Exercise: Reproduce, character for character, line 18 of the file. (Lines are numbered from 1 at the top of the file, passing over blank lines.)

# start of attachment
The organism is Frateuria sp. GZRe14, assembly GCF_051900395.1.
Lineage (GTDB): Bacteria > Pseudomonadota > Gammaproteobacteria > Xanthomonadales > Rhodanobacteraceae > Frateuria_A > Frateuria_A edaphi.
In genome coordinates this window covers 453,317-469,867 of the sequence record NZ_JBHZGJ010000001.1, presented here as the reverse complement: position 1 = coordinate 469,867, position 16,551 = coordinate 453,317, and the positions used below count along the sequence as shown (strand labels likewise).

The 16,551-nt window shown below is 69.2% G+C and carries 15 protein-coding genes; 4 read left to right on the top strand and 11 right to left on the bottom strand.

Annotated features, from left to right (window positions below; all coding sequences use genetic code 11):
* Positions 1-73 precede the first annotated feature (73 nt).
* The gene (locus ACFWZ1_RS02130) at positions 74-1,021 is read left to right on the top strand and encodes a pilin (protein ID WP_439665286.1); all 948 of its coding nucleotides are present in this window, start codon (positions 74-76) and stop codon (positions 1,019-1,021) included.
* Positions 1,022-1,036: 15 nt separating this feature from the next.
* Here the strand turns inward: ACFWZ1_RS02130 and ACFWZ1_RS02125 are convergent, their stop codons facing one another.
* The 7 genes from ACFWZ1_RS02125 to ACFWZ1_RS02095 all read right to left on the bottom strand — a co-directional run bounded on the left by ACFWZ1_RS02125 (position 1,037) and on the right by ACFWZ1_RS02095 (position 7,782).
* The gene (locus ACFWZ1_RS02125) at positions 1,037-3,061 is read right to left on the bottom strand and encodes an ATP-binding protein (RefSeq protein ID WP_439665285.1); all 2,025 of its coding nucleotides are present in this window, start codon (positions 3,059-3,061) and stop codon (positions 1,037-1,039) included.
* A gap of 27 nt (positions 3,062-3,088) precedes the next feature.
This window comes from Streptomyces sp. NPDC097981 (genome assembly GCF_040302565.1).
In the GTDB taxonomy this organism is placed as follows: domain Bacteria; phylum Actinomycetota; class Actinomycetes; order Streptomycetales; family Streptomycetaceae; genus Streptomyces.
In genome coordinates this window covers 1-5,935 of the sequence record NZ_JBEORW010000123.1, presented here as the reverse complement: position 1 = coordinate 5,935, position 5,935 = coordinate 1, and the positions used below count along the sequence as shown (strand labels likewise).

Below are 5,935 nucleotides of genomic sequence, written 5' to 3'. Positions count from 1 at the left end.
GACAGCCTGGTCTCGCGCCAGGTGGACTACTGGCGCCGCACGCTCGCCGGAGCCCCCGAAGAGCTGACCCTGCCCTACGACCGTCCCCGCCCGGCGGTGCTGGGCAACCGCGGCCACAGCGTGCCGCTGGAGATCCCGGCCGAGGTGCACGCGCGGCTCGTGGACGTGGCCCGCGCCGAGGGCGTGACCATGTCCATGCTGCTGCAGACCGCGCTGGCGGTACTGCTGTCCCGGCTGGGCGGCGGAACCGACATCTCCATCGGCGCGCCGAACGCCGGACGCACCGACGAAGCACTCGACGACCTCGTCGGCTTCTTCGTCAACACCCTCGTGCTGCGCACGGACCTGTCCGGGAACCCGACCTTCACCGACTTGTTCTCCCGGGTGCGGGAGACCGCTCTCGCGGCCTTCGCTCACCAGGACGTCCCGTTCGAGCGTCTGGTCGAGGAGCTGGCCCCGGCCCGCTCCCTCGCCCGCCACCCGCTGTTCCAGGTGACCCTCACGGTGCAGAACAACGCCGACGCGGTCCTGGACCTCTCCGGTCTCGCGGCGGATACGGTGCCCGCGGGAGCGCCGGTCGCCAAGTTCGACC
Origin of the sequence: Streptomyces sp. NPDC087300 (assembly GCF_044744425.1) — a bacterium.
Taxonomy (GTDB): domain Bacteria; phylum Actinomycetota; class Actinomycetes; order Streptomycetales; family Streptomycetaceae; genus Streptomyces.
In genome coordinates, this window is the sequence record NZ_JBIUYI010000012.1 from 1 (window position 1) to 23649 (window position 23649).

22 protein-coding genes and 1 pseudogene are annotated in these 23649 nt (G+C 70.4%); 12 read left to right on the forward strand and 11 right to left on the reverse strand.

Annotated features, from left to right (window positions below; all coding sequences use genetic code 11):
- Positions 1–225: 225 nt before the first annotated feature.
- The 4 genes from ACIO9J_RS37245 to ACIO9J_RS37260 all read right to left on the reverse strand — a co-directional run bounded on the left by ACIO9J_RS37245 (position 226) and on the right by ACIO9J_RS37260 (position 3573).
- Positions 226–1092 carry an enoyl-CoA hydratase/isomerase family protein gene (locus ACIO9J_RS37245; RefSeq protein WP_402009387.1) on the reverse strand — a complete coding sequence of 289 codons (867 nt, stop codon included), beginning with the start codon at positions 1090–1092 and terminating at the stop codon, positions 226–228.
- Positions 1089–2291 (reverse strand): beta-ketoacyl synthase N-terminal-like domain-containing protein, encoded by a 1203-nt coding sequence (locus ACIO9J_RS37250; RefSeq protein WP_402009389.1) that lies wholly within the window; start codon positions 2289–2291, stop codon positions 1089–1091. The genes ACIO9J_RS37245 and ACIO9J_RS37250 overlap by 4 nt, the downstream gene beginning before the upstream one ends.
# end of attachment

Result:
Origin of the sequence: Streptomyces sp. NPDC087300 (assembly GCF_044744425.1) — a bacterium.